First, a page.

Newswise — ST. LOUIS – African Americans have an increased risk of kidney failure, and new research shows that some of this risk is related to variations in a gene called apolipoprotein L1 (APOL1). It’s a risk Deryl Cunningham, a kidney transplant patient at SSM Health Saint Louis University Hospital, knows all too well.

When Cunningham was diagnosed with stage 2 kidney disease by a doctor in Terre Haute, Indiana, he assumed he had been handed a death sentence. Upon relocating to Edwardsville, Illinois, a local nephrologist mentioned rare instances that kidney disease can be reversed. From there, he began his research.

Cunningham made lifestyle changes and noted a 10% improvement in his kidney function before it deteriorated, to his confusion. He would eventually need a kidney transplant. It was not until he worked with SLUCare doctors at SLU Hospital where Cunningham underwent gene typing that he “got to the bottom of what was really going on,” he said.

“It turns out I had one high-risk gene from each parent which I was unaware of,” Cunningham said. “I wish I would’ve known that information sooner in life.”

“Inheriting two APOL1 renal risk variants, or one from each parent, is associated with an increased risk of kidney failure, and this ‘high risk’ genotype is present in approximately 15% of African Americans,” said SLUCare nephrologist Krista Lentine, M.D., Ph.D., professor of medicine at SLU’s School of Medicine and medical director of living kidney donation at SLU Hospital.

Cunningham knows first-hand the impact of kidney disease on African Americans but added, “we tend to be quiet about things in our community.” His cousin is also a kidney transplant recipient, and he has several acquaintances who also have been impacted by the disease.

After discovering his genotype result from clinical testing, Cunningham is now collaborating with the SLUCare kidney transplant team at SLU Hospital by participating in research to raise awareness about the APOL1 gene.

Lentine and her team are part of a network working to address racial disparities in kidney transplant outcomes. The clinical study, “APOL1 Long-term Kidney Transplantation Outcomes Network (APOLLO),” is a national study supported by the National Institutes of Health (NIH).

“The purpose of APOLLO is to improve the lives of those who donate and receive kidneys by learning more about genetic variations that are found in some people of African descent,” Lentine said.

The study is coordinated by 13 lead centers in the U.S., including SLU Hospital, to engage transplant programs across the country. Eligible participants include living kidney donors, recipients of a kidney transplant from an eligible living or deceased donor with recent African ancestry, and recipients of multiple organs transplanted simultaneously. Researchers seek to enroll at least 2,614 donor-recipient pairs.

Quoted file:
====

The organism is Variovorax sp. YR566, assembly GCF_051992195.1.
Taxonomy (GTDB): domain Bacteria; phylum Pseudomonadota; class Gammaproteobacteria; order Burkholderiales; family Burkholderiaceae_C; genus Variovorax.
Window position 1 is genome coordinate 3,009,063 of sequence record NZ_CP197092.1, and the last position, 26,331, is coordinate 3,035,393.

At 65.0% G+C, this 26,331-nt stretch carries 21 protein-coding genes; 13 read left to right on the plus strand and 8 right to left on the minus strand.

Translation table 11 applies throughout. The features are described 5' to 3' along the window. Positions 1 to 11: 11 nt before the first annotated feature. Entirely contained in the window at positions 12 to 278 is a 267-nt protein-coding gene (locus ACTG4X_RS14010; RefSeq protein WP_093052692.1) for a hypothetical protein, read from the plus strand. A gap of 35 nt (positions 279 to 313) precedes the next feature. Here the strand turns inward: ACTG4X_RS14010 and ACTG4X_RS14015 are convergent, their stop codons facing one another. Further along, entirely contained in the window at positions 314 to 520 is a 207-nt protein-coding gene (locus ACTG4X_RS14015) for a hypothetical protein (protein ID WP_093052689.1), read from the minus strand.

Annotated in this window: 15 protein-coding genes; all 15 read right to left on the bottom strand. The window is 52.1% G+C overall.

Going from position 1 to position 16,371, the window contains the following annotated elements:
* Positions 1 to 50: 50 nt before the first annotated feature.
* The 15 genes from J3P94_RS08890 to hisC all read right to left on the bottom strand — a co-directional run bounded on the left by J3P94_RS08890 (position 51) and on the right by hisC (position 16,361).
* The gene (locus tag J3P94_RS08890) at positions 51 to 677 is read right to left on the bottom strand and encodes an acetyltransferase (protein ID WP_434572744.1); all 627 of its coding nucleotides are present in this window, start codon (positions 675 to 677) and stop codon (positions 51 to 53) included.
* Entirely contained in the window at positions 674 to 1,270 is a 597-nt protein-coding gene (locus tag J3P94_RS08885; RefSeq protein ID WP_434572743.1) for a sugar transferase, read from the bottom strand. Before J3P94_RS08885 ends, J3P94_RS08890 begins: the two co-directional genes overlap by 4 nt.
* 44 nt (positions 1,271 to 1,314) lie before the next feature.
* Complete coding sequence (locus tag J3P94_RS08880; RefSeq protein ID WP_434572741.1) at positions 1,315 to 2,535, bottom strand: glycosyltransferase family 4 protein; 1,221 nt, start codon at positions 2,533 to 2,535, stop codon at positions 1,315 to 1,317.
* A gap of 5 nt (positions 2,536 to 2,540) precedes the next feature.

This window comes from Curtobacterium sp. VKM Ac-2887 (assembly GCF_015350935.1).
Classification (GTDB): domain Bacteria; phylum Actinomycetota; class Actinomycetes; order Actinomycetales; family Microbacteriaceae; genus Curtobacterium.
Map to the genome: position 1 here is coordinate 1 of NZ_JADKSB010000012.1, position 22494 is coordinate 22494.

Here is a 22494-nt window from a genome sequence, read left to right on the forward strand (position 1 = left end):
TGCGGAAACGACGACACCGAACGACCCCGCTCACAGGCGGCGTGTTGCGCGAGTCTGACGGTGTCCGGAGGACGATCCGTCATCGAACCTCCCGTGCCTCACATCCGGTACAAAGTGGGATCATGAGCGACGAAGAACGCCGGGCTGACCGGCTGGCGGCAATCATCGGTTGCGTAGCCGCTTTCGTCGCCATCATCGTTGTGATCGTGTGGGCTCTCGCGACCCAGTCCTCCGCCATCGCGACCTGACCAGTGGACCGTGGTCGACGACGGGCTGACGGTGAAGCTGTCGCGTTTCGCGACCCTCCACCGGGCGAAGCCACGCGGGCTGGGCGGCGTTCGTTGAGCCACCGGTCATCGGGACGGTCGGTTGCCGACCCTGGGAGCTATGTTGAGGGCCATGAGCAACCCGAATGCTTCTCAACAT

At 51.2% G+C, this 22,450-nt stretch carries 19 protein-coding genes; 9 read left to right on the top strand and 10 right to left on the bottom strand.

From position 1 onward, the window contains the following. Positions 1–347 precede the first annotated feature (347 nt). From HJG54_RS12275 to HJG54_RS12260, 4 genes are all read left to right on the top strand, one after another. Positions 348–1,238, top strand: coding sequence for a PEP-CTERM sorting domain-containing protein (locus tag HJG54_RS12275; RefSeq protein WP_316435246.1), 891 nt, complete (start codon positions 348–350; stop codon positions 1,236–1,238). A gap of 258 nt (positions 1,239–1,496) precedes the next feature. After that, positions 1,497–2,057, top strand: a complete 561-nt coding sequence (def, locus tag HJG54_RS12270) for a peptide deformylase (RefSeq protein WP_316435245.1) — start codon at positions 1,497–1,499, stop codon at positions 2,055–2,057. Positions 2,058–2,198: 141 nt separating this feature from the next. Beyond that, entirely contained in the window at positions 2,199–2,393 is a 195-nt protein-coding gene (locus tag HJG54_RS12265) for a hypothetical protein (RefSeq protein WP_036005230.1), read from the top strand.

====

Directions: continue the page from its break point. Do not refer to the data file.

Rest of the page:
APOLLO seeks to quantify how much of the higher risk of transplant failure currently assigned to African American donor race is due to kidney risk variants in the donor. Lentine led a separate article, “Apolipoprotein L1: Role in the Evaluation of Kidney Transplant Donors,” recently published in Current Opinion in Nephrology and Hypertension, that discusses how APOL1 genotyping may improve transplant donor evaluation.

Researchers also are reassessing how APOL1 genotyping might help patients with chronic kidney disease understand and manage their kidney risk. The SLU team led by Dr. Lentine, in partnership with Mid-America Transplant Foundation, launched a pilot study in their St. Louis kidney care clinics offering APOL1 genotyping to African American patients and assessing attitudes about genetic testing and kidney care. To date, Lentine said 130 patients are enrolled in the ongoing local project.  

“Working together, we can eliminate health care disparities based on ‘race,’ ensure that disease prevention and management strategies are delivered with optimal cultural sensitivity and improve health and well-being among those of greatest need,” Lentine said.

To learn more about kidney research being conducted at Saint Louis University, call 314-257-3760 or email [email protected]. For more information on this study, please visit

About Saint Louis University School of Medicine

Established in 1836, Saint Louis University School of Medicine has the distinction of awarding the first medical degree west of the Mississippi River. The school educates physicians and biomedical scientists, conducts medical research, and provides health care on a local, national, and international level. Research at the school seeks new cures and treatments in five key areas: infectious disease, liver disease, cancer, heart/lung disease, and aging and brain disorders.

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